“The Last Judgment” by Michelangelo is pictured in the Sistine Chapel in the Vatican Museum. CNS photo/Paul Haring

Art from stone that lights the heart

  • September 1, 2022

He founded a library and collected the books.
-- 2 Maccabees 2:13

The Vatican Museums comprise 54 galleries of which the Sistine Chapel is undoubtedly the most famous. They exhibit more than 20,000 significant pieces of art, a mere fraction of the works in the collection of over 70,000. These include sculptures, paintings, maps and more, with the pièce de resistance being Michelangelo’s Volta della Cappella Sistina, a High Renaissance art masterpiece painted in only four years by the 33-year-old prodigy.

The large fresco on the sanctuary wall, entitled The Last Judgement, and the breathtaking The Creation of Adam painting, in which the index fingers of God and Adam are separated by an infinitesimal gap, are among the most famous paintings on the planet. The latter has featured in virtually every contemporary pop-culture moment of the 20th-century. One of the best-known is the poster to E.T. the extra-terrestrial, but some of my favourites include Scott Hilburn’s cartoon of two men contemplating the ceiling, which is rendered as a paint-by-number image. One says gravely, “Honestly, I think I may have cleaned it a little too well.”

The fame of the Sistine Chapel is all the more surprising when we remember that Michelangelo only reluctantly accepted the task, insisting that he was a sculptor and not a painter. He complained bitterly about the strain that painting the ceiling caused him, including in a mock-serious poem to this friend Giovanni da Pistoia that he had “grown a goiter from this torture.” Adding insult to injury, a mold attacked his first version so he had to chip away the plaster and start again, using specially designed scaffolding that allowed him to paint standing up. The agony must have been acute.

As famous as the Sistine Chapel is, another remarkable gallery, painted at the same time, is known as the Segnatura. It is one of the first rooms painted by the equally legendary Rafael. This was Pope Julius’ library and study and the image is famous for its reproduction of numerous figures from Greek history, including Plato and Aristotle. La Scuola di Atene, or the Athens School, also contains two rather remarkable details. One is a self-portrait of Rafael, but the other was a late addition. The story goes that Rafael snuck into the Sistine Chapel and saw Michelangelo’s work. He was so humbled by the young artist’s genius that he returned to his own painting and added an image of Michelangelo in the foreground dressed in 16th-century painter’s garb.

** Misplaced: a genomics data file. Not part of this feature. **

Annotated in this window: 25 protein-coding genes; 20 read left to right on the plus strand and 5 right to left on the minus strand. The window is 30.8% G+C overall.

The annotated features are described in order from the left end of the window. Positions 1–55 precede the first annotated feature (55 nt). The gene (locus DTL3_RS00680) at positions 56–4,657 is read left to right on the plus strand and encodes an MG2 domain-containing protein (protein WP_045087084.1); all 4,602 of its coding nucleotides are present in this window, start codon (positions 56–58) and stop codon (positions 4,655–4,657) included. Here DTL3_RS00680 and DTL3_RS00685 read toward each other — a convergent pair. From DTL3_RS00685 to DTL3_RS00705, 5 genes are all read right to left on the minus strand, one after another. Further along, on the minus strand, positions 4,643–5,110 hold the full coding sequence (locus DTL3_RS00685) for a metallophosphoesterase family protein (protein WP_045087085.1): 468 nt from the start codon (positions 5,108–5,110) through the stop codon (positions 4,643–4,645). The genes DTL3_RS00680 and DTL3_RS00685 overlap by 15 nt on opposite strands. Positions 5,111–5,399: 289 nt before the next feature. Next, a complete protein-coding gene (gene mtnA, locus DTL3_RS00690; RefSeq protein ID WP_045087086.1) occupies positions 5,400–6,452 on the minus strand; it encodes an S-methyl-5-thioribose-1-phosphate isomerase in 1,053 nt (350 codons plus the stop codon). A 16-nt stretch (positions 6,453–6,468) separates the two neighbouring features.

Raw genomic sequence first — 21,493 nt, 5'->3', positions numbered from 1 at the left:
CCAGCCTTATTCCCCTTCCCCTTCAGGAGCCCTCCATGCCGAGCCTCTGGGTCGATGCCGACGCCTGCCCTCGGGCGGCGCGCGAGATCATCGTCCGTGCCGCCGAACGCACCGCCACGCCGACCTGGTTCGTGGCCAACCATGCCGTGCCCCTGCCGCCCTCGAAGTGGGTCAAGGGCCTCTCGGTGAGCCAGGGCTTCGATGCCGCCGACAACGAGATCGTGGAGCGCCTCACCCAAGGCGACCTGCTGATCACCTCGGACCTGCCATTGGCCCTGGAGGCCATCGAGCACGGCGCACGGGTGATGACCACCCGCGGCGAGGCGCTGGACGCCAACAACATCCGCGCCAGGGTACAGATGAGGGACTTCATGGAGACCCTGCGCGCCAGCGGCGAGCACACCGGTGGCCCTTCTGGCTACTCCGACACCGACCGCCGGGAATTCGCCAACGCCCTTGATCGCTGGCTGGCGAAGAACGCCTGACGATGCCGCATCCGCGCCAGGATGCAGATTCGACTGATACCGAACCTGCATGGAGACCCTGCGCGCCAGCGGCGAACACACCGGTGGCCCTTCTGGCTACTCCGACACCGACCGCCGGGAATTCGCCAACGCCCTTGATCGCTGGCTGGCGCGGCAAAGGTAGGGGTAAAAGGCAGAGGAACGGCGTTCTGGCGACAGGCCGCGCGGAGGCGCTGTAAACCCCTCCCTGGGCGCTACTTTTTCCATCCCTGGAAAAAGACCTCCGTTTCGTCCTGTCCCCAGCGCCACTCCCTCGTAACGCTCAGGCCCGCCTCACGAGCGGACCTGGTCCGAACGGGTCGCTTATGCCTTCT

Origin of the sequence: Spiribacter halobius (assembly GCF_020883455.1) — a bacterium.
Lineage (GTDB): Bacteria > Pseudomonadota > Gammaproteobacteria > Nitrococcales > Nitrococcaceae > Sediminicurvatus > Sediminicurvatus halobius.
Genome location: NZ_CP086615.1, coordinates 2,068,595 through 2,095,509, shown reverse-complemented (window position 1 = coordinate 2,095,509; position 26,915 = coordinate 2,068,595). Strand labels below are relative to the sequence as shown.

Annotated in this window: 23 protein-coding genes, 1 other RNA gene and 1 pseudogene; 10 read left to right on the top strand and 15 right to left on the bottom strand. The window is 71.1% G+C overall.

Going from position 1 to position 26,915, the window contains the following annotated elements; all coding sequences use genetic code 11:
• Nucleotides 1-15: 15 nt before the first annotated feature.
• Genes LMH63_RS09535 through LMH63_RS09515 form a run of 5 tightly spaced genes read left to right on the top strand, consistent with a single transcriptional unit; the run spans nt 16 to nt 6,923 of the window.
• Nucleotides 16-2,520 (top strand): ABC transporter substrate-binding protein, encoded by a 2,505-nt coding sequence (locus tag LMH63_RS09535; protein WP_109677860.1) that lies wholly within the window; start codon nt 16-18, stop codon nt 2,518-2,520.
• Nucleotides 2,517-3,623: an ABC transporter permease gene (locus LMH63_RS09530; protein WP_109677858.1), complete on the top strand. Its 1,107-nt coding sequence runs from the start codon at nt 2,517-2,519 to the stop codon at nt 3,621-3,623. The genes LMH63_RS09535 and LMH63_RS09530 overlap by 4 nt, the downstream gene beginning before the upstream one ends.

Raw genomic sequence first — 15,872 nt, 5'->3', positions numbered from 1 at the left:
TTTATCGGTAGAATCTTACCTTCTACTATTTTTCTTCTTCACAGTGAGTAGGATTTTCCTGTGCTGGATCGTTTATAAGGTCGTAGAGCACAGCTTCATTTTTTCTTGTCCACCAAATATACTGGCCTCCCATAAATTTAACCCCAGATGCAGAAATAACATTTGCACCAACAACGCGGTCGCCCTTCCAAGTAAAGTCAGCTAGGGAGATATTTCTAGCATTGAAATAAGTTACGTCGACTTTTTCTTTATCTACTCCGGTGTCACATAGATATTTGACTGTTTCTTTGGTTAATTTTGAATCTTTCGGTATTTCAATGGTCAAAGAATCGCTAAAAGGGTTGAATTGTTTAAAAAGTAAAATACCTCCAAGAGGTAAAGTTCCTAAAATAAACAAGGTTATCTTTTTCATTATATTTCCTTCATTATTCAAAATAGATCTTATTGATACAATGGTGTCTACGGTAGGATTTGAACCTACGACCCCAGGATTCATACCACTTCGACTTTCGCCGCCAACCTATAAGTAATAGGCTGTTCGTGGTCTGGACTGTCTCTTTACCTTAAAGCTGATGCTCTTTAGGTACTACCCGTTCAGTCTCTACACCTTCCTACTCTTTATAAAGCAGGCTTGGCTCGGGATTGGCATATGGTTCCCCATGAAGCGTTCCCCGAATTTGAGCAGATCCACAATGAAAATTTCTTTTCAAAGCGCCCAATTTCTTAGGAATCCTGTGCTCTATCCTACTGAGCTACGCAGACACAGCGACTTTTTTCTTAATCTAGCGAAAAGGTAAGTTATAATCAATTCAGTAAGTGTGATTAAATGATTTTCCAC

The effect of touring the Vatican galleries, or St. Peter’s Basilica and other treasures of the Holy See, has been described by some as causing Stendhal syndrome, also known as Florence syndrome. The condition describes the vertigo, dizziness and even hallucinations triggered by the vastness of human-generated art, rendered on a scale that can overwhelm the human senses.

Of all the galleries I have enjoyed over the years, the one that left me feeling speechless and overwhelmed was a modest (by Vatican standards) gallery tucked away behind the Apostolic Vatican Library. Simply known as the Library of Stone, it is dedicated to works literally carved in stone. The stone tablets are distributed throughout a majestic room, embedded into the walls themselves, so they become a type of inspired mosaic of a kind I haven’t really ever seen before — a braille that speaks to ages of mystery and erudition.

The wonders of the Vatican museums remind us of the enduring importance of art. As Pope Francis has pointed out, the world needs beauty. He urges us to frequent, or build, sacred spaces that are “oases of beauty,” that will foster “an encounter with God and communion with one’s brothers and sisters, thus becoming a reference for the growth of inhabitants, and for a harmonious and strong development of the community.” He identifies the important role of artists, “particularly of those who are believers,” to create works “that bring — through the language of beauty — a sign, a spark of hope and trust precisely where people seem to give in to indifference and ugliness.” He calls on all artists “to make beauty shine especially where darkness or drabness dominate everyday life.” Given the darkness we are witnessing in our world today, it is important to take a moment to remind ourselves of our capacity for good, manifested through our ability to create art and beauty.

Our commitment to good, like our faith, should be carved in stone.

(Turcotte is President and Vice-Chancellor at St. Mark’s and Corpus Christi College, University of British Columbia.)

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